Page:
Tuesday, December 22, 2009

What A Difference A Word Makes...

by Sean Chercover

As I've mentioned here before, I added a short scene in the middle of the final chapter of TRIGGER CITY, for the paperback edition. I felt that the hardcover version ended a little too abruptly, but I didn't know what was missing.

Then it hit me: Ray Dudgeon (my protagonist) should visit the dead woman's apartment one last time, sort of a coda to his relationship with the woman he only came to know after her death. It was a very short scene - less than a page - but it added a little breathing room, and I hoped it would give the ending a stronger emotional resonance.

According to people who've read both versions, the difference was striking.

All that, from less than one page out of 300.

But how about one word?

In my current WIP, I had a character (one of the antagonists) with the name of Lucky. Not an unreasonable nickname for a Las Vegas bookmaker, I figured. My early readers liked the character, and the scenes in which he appeared, but a couple said that, while the humor of the scenes worked very well, the menace was lacking.

I read over the scenes. I'd already decided to change Lucky's name, so I did (to Jackson) but I couldn't see how to address the 'menace' problem, so I moved on, resolving to come back and fix it later.

And a funny thing happened. Next time my early readers got a copy of the ms., they all said that the humor had been toned down and the menace was now there in abundance, and they asked about the changes I'd made to fix the problem.

But I hadn't made any changes. I'd only changed the character's name from Lucky to Jackson.

Somehow, just the name Lucky signaled readers that humor was imminent, and that the character was not to be feared. Amazing.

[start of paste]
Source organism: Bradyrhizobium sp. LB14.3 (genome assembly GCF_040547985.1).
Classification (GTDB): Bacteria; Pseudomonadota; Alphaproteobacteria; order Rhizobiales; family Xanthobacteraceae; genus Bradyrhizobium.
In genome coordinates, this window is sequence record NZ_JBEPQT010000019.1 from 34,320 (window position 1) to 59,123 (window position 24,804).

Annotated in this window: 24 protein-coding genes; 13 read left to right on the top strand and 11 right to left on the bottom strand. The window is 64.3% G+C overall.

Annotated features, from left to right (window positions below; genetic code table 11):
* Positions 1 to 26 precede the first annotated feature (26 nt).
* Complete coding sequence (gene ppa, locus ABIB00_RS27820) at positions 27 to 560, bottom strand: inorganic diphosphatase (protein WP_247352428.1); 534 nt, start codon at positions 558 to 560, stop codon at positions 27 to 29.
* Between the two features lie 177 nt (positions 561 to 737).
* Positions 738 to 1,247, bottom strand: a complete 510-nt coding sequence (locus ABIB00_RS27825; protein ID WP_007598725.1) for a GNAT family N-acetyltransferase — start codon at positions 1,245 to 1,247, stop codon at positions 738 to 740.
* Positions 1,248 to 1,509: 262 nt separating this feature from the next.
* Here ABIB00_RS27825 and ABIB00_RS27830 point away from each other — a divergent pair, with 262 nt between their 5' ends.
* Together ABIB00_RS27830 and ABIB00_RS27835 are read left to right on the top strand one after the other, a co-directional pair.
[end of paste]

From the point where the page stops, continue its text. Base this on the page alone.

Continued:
I learned a hell of a lesson, and will never approach the naming of a character quite the same way.

One more thing: If you're stuck for a last-minute Christmas gift, (and also want to help a good cause) allow me to suggest Bob Dylan's new album, Christmas In The Heart. A terrific collection of holiday standards, plus this catchy tune that is new to me:



All of Dylan's royalties from the sale of this album are going to feed the hungry. Another good reason to pick up the album.

Until the next time, have a Merry Christmas and a very happy New Year.

6 comments:

Kathy Holmes said...

If you write a book set in Vegas, you gotta name the character Lucky - or so it seems. Even my ms has a female lead in Vegas and, yes, her name is Lucky, but then it's somewhat romantic comedy.

Now I'm pondering the name of the character in my next ms - even have a poll on my blog. :)

Dana King said...

Elmore Leonard tells a story about a character who just wasn't working out. When thinking scenes through in his mind, the character didn't have much to say, and what he did have to say wasn't very entertaining. I think he was considering getting rid of the guy, but on a whim changed his name. Bam! Problem solved to the point where the character took on en even bigger role than Leonard originally envisioned.

Libby Hellmann said...

Oy.. and Dylan was once such a nice Jewish boy. :)

Sean Chercover said...

He goes back and forth...

Sara Paretsky said...

That Dylan tune keeps running through my head, driving me crazy. And I can't make out the presidential patter in the reindeer segment--do you have that, Sean?
Libby, Jesus was a nice Jewish boy,too. Do we know if Dylan passed the nJb test? Was he good to his mother?

Sean Chercover said...

Wish I had those lyrics, Sara. Have listened more than a few times, and got much of it, but some of it still eludes me.